Customer acquisition consists of the business processes in the CLC leading up to the customer moment, when consumers become customers . . . or not. This includes awareness generation, knowledge transfer, consideration, pre-sales, and evaluation. Capabilities include consumer surveys in business operations, tracking enterprise-wide customer interactions in business management, and market basket analysis in business intelligence. The enterprise clearly requires customer acquisition to maintain and expand revenues and profits.
A business without nev. customer acquisition will shrink and eventually fail. But compared to customer retention amf expanding “share of customer”, customer acquisition can be expensive. I Expanding the “share of customer” is gaining the largest portion of acquisitions made by each individual customer in the global marketplace. The proportion of a customer’s move, that goes to a particular enterprise is known as the share of customer.
Example capabilities include delivery of new information to a customer through business operations as the custome-, re-enters the CLC, taking advantage of cross-sell opportunities using business managerne7- capabilities, and identifying cross-sell opportunities through business intelligence capabilitie&. The benefits of expanding “share of customer” are similar to customer retention—additional sales without the cost of acquiring a new customer. However, expanding the share of customer is as valuable as customer retention.
Most companies find that their most profitable customer-, are the ones that spend the largest percentages of their budgets with the enterprise. For example, one bank recently identified that every one of their most profitable customers (the top 20 per cent) gave their business to the bank, while none of the least profitable custome7,: (the bottom 20 per cent) gave their business to the bank. What is new is the customer-cents_~ nature of applications, which means organizing CRM processes around the customer rath—, than marketing, sales, or any other internal function.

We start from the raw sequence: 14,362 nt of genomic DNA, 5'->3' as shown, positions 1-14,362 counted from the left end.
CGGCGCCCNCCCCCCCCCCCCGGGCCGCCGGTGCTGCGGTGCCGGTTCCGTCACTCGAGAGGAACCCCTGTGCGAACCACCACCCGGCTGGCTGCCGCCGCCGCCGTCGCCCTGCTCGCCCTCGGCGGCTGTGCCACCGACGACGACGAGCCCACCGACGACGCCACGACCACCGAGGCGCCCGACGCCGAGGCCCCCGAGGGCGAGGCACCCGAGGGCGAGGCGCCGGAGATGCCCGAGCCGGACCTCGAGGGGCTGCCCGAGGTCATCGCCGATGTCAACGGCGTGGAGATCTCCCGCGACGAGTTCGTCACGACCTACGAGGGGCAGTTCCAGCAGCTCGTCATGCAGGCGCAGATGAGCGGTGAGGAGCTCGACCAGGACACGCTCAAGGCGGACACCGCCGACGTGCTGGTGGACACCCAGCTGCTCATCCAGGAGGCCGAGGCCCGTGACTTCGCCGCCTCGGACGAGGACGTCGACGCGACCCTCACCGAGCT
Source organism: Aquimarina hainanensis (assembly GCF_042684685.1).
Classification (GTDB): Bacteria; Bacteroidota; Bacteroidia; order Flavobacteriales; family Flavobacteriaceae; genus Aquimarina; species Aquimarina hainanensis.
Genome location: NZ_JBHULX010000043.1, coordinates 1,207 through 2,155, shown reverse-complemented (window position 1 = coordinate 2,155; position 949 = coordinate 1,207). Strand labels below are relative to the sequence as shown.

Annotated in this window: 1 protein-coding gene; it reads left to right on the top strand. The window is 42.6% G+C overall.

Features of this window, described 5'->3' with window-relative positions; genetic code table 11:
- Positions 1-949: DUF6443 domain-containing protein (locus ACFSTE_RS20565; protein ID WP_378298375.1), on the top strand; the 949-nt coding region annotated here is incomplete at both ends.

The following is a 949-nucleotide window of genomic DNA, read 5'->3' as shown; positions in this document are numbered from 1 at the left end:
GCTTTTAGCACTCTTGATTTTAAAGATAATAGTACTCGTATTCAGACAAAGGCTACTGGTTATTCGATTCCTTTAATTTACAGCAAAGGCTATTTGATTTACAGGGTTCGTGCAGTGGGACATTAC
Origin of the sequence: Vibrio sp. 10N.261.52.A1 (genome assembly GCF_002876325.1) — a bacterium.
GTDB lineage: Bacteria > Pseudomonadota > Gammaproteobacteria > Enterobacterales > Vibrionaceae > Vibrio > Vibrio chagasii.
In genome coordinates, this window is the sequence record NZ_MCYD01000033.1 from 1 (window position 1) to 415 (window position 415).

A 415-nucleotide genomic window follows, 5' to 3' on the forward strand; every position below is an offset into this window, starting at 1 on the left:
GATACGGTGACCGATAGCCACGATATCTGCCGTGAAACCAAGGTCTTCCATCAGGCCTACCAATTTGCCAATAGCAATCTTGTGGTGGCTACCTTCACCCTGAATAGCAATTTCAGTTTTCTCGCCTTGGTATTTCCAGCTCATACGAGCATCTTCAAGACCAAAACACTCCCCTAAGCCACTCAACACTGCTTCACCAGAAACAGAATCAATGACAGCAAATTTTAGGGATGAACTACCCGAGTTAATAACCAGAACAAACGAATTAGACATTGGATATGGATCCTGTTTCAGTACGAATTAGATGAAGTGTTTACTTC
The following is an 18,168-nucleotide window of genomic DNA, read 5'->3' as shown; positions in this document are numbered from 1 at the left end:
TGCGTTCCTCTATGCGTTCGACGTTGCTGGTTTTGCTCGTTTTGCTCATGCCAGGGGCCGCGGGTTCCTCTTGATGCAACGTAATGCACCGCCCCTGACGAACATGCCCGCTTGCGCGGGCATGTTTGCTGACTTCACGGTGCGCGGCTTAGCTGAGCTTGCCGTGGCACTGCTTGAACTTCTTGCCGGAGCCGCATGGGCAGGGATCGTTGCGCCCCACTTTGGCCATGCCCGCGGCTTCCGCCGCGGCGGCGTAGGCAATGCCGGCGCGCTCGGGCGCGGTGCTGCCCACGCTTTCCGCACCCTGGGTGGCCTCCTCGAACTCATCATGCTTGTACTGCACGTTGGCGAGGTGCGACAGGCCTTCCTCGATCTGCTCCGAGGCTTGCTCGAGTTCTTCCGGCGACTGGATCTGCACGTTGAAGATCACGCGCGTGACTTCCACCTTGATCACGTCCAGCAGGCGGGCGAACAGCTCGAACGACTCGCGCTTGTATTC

Measurements and feedback from the customer enable improvements in the CRM process. The customer’s viewpoint becomes aF integral part of the process, allowing it to change with the customer’s needs. In other words. companies base their actions not on the priorities of functional fiefdoms, but on the over”72 corporate objective of providing customer satisfaction. However, before aggressively deploying CRM applications, managers might have to restructure customer-interaction processes.
Functional and organizational structurei tend to compartmentalize the various activities that go into serving the customer. Such fragmentation prevents customer information from being dispersed far enough within the organization to be useful; in fact, it often stands in the way of efforts to build a relationship As a result, customized service is difficult and consequently, organizations tend to treat all customers the same – a damning impediment to building closer relationships.
To counter fragmentation, leading-edge companies strive to take a more customer centred approach to CRM. There is a growing trend towards managing all the activities that ientify, attract, and retain customers in an integrated fashion, that is, managing them as a process that cuts across functional departments. By addressing these activities as a set of CRM processes, organizations can create end-to-end communications and performance accountability for entire sets of activities. In short, a CRM infrastructure is really a portfolio of process competencies.
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